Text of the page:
The reshuffle made by the President of Somaliland, his Excellency, Ahmed Mohamed Mohamoud ‘Siilaanyo’, to his cabinet of ministers on Saturday, 28 February 2015, was self-defeating at best for several reasons.
The first is about timing. The tenure of the incumbent government is to end on end of June – less than 120 days from now. In light of this, the reshuffle on end of February signals two undeniable proclamations: that the government does not really mean to meet its commitment to hold elections on time and, secondly that, by extrapolation, it is entrenching itself for an extension whose length it has presumably already preset.
The second is about losing or gaining supporters. The President – for reasons only known to himself and his closest advisors – alienated prominent clans in reshuffle in haste to pacify others. We need not mention names but any child with an elementary knowledge of Somaliland clan politics can give one a few lectures about it.
Thirdly, the protocol and layout of the presidential press release was not worthy of a government directorate let alone a presidential office as it lacked official seal and signature, issued forth to the media by an office way down the administrational hierarchy of the Palace.
Fourthly, the President concurred a public suspicion that there was a power struggle for his patronage and support, and, in this latest move, he sided with the camp that was responsible for the greatest damage to his administration during his term in office. The President, it is now clear, unknowingly endorsed the long term plans of one businessman who has already crowned the people through which he planned to rule Somaliland by proxy. The public had been discussing the influence a certain MP on contract to the businessman would have on the President – which is now clarified.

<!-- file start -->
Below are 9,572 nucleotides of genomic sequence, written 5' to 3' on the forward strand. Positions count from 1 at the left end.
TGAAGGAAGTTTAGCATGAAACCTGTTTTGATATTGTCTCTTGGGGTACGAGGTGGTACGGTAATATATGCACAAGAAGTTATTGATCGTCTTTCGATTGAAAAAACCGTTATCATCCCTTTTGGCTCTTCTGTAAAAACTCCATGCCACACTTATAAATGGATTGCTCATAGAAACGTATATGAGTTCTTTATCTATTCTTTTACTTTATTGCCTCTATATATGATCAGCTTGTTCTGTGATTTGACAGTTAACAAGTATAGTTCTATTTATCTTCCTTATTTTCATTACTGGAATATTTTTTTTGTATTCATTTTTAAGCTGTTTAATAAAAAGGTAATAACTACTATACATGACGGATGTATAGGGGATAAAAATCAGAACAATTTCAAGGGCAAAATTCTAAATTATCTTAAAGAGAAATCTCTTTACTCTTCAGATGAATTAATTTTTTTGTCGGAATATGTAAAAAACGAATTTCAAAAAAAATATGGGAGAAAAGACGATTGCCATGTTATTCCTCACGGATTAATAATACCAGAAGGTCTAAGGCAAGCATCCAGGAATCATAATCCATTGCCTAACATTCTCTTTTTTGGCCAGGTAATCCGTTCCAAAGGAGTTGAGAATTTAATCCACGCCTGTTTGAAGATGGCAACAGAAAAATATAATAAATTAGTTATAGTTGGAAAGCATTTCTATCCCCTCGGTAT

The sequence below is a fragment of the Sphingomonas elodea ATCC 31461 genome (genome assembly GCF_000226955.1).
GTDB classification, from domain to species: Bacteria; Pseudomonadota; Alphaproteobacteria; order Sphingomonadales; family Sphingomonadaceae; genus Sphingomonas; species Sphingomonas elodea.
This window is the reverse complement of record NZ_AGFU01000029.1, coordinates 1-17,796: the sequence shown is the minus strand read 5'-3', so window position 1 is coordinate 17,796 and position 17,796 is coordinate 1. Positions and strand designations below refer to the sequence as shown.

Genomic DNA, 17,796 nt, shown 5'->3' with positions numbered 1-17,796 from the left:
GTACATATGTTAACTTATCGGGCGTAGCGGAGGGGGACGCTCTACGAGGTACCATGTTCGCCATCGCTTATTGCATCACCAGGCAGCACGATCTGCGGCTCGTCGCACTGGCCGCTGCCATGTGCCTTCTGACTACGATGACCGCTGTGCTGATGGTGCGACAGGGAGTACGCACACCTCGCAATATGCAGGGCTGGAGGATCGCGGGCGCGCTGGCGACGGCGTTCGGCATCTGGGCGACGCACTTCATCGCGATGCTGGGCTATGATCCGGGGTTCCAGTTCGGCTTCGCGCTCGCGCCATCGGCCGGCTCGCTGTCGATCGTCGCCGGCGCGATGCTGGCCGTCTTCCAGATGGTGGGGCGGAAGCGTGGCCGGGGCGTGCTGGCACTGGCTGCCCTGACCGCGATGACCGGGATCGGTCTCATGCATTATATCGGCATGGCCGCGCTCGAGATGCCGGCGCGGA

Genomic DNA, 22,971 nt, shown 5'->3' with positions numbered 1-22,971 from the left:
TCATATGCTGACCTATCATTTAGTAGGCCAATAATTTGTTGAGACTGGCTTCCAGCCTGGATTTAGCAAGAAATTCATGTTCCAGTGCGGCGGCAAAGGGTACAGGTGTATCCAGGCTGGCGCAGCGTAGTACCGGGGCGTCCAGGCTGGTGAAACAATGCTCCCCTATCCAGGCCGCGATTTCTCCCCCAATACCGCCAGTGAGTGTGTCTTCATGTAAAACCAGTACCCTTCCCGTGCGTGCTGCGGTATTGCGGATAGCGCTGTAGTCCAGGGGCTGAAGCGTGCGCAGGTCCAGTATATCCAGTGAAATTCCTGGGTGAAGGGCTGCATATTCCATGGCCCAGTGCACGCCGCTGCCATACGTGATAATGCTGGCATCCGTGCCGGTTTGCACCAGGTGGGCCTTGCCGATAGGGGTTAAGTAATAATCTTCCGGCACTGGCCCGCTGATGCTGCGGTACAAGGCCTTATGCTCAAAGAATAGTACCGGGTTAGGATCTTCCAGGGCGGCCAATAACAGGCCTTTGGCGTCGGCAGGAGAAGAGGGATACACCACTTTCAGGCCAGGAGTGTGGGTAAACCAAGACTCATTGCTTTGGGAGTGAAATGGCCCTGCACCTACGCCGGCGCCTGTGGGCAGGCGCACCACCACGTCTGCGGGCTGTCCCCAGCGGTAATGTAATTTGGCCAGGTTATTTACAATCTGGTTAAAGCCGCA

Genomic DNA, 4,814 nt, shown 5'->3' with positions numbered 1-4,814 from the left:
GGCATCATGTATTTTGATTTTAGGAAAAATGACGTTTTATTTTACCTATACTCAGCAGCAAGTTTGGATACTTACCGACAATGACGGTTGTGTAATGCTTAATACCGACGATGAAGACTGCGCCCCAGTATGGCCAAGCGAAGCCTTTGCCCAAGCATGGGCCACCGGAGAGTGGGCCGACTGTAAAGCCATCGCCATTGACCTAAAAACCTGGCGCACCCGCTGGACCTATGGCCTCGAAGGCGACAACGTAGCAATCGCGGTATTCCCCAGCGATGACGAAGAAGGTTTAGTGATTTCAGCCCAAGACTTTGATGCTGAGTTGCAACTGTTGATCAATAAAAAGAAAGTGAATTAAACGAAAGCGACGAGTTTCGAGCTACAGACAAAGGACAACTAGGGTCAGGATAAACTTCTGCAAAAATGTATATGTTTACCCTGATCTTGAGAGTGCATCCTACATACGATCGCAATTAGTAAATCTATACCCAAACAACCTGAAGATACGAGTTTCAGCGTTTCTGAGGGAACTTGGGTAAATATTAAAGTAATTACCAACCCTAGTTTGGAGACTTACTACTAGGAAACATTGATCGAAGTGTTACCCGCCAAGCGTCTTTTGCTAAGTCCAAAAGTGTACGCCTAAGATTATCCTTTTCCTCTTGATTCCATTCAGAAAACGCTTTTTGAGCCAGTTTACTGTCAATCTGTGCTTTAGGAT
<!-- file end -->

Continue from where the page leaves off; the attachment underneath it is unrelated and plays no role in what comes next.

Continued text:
Topping this is the appointment of a junior minister who had no or little knowledge of how finances were run, let alone one of the three most important ministries in government – a minister who so vehemently opposed the political aspirations of the ousted minister that she was to take his seat.
Sixth point: By adding ten more members to an already straggling roster of cabinet of ministers, the President goes back on an undertaking he made during his campaigning years to limit the number of his cabinet.
Lastly – but most importantly, the President sacrificed the staunchest supporter and most powerful member of his camp for an uncertain future with his opponent in politics. By not according Abdi Aziz Mohamed Samaale the attention and respect he so deserved of him and relegating him to a position he was not consulted on, the President made it clear that – to him – there was little difference between friends and foes.
In all, the reshuffle is widely seen by the public as a bloodless coup d’état whose greatest beneficiary is the Chairman of Kulmiye, Musa Behi Abdi, who is apparently shaking off the effects of a four-year slumber on the expense of the sentinels holding the fort during his calculated absence.
Furthermore, the presidential move holds no decipherable merits for a President that the constituents revered for his past and present patriotism, honesty, statesmanship and cleanness of intentions, indicating that he was forcibly pushed into an untenable situation against his better judgment, boding ill for political future.